We have survived weeks without going to our beloved high street clothing stores and some of us haven’t even bought an item of clothing online. And why would we? Our wardrobes are already full of exactly what we need. 
Granted we didn’t have that special dinner to go to or a catch up with friends where you just simply wanted to wear something new, enhance our identity and feel the good factor of something new. But prior to lockdown have we been buying too much? Has lockdown changed the way we feel about shopping and our consumer needs? 
It’s inevitable really that we will emerge from this crisis very different from when we went into it. Maybe you were already on the path of under consumer righteousness in buying only what you consume and need, but I’m quite positive what lockdown has most definitely highlighted the amount of “stuff” we simply don’t need. 
As people return to stores, they will be seeking out safe spaces, discretionary spending will be limited and there will be a greater interest in buying from local brands, according to brand experience firm Big Red Rooster. Many will be looking to support their local independent boutiques and coffee shops in the hope they don’t go under. 
But then we see scenes of queues of people outside Primark in search of a bargain and fast fashion. There’s the hope a lot will change how they buy and in a report by the RSA, lockdown is causing customers to turn against "fast fashion" - with 35% of women saying they intend to buy fewer items in the future. 
Fast Fashion or Throw away fashion has built itself on the back of Influencers of Instagram wearing something one day and the Consumer pretty much wearing it the next day with the fast next day deliveries available by the likes of ASOS.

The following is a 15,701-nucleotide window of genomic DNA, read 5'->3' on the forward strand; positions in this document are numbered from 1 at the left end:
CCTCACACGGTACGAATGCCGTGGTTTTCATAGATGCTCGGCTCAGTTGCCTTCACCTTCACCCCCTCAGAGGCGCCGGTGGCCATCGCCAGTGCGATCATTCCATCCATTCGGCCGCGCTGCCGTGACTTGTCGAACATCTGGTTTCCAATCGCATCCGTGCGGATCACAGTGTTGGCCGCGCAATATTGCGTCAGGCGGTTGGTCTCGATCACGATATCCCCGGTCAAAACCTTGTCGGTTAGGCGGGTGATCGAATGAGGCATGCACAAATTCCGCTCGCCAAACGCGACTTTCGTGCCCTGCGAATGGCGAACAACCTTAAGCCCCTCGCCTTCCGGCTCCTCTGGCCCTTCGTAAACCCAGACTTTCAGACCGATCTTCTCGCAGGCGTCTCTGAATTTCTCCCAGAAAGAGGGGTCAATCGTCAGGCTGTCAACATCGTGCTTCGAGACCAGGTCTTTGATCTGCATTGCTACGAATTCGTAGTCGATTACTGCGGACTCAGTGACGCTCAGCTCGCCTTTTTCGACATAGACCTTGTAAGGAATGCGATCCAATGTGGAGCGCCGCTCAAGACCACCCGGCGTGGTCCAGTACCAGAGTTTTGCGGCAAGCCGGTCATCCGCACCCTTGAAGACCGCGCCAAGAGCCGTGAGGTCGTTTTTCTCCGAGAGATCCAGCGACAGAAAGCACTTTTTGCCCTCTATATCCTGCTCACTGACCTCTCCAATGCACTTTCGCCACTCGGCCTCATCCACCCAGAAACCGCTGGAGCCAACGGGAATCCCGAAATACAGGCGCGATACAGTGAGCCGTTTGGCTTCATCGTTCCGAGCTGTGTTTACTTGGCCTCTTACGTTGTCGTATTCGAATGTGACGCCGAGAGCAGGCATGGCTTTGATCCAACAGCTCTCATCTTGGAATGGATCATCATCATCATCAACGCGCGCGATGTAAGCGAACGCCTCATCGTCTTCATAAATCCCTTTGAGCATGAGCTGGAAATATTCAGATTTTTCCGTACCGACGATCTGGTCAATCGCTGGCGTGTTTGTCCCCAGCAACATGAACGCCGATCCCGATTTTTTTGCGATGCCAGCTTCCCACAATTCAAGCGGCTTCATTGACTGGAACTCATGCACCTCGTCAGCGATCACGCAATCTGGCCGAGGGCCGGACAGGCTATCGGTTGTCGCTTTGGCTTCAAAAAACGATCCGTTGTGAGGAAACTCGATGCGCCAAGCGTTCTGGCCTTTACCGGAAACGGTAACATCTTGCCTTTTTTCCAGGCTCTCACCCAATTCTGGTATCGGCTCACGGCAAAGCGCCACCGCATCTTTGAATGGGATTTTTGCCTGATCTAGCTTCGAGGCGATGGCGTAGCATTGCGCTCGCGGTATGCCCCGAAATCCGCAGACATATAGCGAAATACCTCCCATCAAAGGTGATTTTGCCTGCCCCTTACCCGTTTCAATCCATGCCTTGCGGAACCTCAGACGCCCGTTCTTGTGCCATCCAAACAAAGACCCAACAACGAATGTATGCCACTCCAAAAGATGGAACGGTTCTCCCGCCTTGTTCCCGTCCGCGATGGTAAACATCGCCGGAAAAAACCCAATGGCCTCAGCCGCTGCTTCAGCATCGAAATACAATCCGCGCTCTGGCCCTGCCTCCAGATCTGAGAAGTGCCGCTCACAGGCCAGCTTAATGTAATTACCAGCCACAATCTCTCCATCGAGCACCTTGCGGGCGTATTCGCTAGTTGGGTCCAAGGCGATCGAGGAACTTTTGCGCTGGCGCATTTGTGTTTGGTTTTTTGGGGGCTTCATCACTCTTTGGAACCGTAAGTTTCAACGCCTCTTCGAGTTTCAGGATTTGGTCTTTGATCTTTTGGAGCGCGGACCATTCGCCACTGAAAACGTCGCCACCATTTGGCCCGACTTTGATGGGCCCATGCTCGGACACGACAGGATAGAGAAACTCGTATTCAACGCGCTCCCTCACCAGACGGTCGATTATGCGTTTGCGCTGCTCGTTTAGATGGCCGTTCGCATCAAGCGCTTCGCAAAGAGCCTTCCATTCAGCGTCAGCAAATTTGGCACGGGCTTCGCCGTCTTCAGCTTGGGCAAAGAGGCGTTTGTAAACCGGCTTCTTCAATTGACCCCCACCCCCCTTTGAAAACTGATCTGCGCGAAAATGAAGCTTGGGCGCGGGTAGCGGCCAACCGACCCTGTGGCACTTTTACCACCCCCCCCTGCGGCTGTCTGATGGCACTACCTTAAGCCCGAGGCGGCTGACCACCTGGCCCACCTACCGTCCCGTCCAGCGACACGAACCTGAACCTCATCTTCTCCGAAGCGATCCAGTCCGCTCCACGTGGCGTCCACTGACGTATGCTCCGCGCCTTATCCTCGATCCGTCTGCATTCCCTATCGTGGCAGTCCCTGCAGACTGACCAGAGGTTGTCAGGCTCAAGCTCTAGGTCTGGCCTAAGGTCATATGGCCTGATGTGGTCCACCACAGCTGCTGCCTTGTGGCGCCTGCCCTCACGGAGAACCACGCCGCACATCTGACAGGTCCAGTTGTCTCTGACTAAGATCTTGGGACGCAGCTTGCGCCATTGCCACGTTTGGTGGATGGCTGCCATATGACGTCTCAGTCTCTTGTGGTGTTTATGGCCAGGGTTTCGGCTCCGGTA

But has Coronavirus slowed us down? Will we be more conscious of what we buy. There’s the #whomademyclothes which raises awareness in the clothing industry for consumers to ask where were my clothes made and by who? Was that person treated fairly to make my clothes, paid the right wage and in the right conditions? 
It is estimated 350,000 tons of used clothing goes to landfill every year in the UK so there is pressure for people to shop sustainably. 
In the summer of 2019, we spent £2.7 billion on single-use clothes. Some 50 million outfits were purchased for festivals, day trips and holidays, only to be discarded after a day or two of wear. #throwawayfashion. 
What is worrying is all the Spring Summer 2020 clothing that didn’t get shipped, didn’t get sold. What will happen to all the dead stock, excess pre-ordered fabric that has been dropped and then all the clothing still in stores? 
Some companies are holding basics for next SS 21, so what does that mean for the fashion industry that relied so much on providing “newness” and trend led product? It’s a multi billion pound problem for the fashion industry. 
Will we get sucked back into an industry that dictates to us what we should be buying and what we “need”? With huge sales and markdowns, will we fall back into thinking we need it all as we will be getting a bargain – but like I said to whose expense? The consumer in possible debt and highly likely unemployed? The poor factory worker? Or even our environment? 
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